I was once at a restaurant where the only wheelchair accessible bathroom was literally in another building, which I was escorted to by a server, through an elevator, down a corridor, into another hybrid bathroom/storage area.
We are not asking for special treatment, we are just asking for the same consideration, respect and courtesy that able-bodied people are given for their basic needs.
5. Better handicap-accessible parking lots.
Who designed these parking lots? The design of some parking lots is downright laughable and you can’t help but wonder who designed and approved them and what they were thinking. This further reinforces that the needs of disabled people are not really considered a priority and are more like an afterthought than anything else.
Handicapped spaces are available, but completely opposite from where the curb is lowered to allow wheelchair access. That is assuming that the curb lowers to begin with; other curbs go on with no end in sight.
Some handicapped parking spots have elevated medians on both sides so that there’s actually no wheelchair accessibility on either side of the vehicle and you are literally stranded in your vehicle.
Most lots don’t have enough handicapped spots, if any at all. This is always fun, especially when able-bodied people use the spots. I’ll never forget when a woman who wasn’t disabled stole the only available handicapped space, so she could pick up her dry cleaning and when I called her on it she asked me “What are you going to do about it? Call the Police?” Or the time when someone on a motorcycle thought it would be ok if he parked on the part of the handicap spot that was meant for where the door would open, blocking the wheelchair access.
6. More stylish disability adaptation products.
Does adaptation have to be ugly? I adapted my home recently and it was such a challenge to find equipment that was stylish and nice looking. Everything looked like it belonged in a hospital.
I’ll never forget this one time when I booked a hotel room at a five star hotel that I had visited before, but this time I asked for an adapted room. I was given a room half the size of the other rooms, but for the same price. It also had an old outdated bathroom that was adapted, but downright ugly.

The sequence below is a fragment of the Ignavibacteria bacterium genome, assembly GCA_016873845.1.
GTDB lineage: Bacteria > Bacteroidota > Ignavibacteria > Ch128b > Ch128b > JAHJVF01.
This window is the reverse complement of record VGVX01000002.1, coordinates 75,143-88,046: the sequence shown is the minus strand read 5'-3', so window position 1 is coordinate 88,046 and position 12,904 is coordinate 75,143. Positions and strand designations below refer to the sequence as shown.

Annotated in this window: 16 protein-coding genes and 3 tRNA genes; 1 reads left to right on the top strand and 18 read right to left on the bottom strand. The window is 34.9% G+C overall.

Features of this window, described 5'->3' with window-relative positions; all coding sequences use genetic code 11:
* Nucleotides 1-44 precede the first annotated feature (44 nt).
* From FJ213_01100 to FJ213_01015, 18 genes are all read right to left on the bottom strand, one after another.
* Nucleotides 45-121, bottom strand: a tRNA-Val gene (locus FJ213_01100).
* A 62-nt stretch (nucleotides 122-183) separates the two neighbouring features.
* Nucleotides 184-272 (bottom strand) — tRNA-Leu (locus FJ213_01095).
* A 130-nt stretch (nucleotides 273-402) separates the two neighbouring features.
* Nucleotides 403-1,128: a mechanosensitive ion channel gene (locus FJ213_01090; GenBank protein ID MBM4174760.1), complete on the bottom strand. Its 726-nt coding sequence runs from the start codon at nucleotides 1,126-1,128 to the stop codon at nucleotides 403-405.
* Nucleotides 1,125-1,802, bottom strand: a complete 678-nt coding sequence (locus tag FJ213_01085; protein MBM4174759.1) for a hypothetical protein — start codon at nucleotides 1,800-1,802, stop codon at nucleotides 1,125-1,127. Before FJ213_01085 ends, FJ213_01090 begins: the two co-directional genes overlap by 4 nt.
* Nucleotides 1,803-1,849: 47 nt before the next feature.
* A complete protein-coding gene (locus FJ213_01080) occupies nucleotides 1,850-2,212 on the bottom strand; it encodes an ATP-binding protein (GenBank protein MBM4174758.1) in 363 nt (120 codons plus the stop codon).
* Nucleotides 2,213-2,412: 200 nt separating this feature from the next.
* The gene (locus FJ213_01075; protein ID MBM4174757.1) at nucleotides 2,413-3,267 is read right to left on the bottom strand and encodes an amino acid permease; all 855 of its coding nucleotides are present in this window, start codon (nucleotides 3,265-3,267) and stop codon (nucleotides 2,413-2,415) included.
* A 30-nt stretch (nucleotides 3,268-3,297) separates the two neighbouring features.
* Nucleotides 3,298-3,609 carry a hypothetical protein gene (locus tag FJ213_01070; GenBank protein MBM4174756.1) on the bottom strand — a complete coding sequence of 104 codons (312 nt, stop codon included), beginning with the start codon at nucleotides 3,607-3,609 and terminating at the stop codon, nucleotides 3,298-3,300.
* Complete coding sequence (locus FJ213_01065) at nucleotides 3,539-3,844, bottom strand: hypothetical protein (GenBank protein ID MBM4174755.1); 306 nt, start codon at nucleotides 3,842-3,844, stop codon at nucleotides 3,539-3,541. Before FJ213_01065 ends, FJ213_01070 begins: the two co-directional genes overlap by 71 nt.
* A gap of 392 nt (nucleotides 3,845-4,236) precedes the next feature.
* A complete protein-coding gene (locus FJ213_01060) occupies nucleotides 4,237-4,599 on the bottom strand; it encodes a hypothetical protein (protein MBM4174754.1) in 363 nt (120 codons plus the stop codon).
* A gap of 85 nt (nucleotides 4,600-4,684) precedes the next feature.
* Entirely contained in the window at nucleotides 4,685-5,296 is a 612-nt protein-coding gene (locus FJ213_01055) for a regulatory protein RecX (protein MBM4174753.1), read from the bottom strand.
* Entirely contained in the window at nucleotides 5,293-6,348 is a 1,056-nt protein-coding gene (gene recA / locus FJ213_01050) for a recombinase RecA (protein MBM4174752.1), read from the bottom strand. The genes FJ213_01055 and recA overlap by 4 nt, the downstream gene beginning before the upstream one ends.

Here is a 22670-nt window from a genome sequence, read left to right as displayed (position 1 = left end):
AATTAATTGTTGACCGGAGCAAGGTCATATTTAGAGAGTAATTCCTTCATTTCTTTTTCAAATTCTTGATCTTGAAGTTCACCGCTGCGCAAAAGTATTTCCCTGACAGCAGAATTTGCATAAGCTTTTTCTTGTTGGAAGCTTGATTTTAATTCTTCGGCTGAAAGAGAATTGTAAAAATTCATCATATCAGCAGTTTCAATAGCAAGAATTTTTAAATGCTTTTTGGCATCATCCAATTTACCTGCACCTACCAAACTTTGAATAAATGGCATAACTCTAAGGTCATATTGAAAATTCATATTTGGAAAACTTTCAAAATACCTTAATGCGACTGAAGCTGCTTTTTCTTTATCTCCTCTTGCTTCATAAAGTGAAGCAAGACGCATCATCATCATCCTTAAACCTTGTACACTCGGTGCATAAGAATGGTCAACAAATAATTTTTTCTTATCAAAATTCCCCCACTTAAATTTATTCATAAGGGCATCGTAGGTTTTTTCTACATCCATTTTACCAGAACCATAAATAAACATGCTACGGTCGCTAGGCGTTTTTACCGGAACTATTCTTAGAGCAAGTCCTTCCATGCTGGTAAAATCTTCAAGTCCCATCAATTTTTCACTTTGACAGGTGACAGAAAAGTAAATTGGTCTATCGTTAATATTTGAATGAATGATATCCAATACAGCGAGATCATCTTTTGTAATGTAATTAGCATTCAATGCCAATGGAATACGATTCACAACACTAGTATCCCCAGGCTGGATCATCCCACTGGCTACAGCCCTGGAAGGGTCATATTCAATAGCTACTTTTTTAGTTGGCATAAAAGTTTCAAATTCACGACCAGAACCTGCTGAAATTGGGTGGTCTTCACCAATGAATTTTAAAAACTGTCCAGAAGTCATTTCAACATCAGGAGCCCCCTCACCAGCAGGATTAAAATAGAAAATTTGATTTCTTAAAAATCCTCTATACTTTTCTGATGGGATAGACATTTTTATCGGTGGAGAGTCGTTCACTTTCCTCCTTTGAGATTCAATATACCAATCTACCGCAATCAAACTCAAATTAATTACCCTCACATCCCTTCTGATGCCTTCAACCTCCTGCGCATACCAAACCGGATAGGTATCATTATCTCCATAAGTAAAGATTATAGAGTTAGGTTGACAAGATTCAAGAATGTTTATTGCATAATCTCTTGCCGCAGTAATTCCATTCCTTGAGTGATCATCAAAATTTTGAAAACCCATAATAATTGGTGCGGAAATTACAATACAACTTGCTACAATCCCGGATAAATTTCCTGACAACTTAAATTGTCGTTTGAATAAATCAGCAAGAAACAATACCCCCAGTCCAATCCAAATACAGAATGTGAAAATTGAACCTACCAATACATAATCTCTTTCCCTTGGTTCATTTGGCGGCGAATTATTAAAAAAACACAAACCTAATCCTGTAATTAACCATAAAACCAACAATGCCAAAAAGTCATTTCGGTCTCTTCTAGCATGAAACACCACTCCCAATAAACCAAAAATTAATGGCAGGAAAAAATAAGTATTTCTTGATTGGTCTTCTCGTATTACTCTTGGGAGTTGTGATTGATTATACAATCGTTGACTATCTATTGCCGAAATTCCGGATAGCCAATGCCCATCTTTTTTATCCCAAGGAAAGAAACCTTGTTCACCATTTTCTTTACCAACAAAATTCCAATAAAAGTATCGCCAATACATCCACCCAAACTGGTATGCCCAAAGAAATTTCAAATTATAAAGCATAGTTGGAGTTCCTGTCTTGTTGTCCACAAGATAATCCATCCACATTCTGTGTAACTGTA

Is that the treatment we get because we are disabled?
You can’t help but wonder if people think that when you are disabled you lose your sense of taste, style and appreciation for nice things. Why wouldn’t we be like everyone else who enjoys nice things?
7. Better service and accessibility by airlines.
My wheelchair isn’t luggage, it compensates for my legs. I don’t agree with me having to check in my wheelchair like luggage when I’m boarding a flight and literally make a silent prayer that it won’t be damaged in cargo or lost. I’ll never forget the time when my wheelchair was lost on a flight and it was such an ordeal to get me off the plane and into the airport. Why is it okay that we may have to go through things like that? The same way able-bodied people walk, that is my only means of transportation and shouldn’t be separated from me.
I feel like airlines should provide better service and accessibility to disabled clients who can’t easily walk or require leg room for medical reasons. There should be a secure designated area on the flight where we can sit. If there’s room for first class seating, there should be room for disabled seating as well.
Practical Ways You Can Help People with a Physical Disability:
- Spend quality time with the person. Call or message them. Pass by to visit them.
- Focus on positive things and on blessings that a person has in their life and not only the disability. Talk about their achievements, family, career, etc… There is always something good available to focus on.
- We all need to eat, so you want to help? Drop off food or another treat the person would enjoy and appreciate.
- Especially for people with mobility issues—offer to pick up and drop off items they may need from exterior locations, especially those with limited or no handicapped access.
- Offer to help with the logistics of getting to appointments.
- Offer to watch someone’s kids for a few hours to give that person a break (if they are a parent of young kids).
- If planning an event or activity that includes that person, be considerate and try to make sure that there is handicapped access and parking.
- When someone uses a mobility device, don’t make a big deal about it. Understand that they are used to it and that it’s a part of their life. It may be awkward for you, but it isn’t awkward for them unless you make it awkward.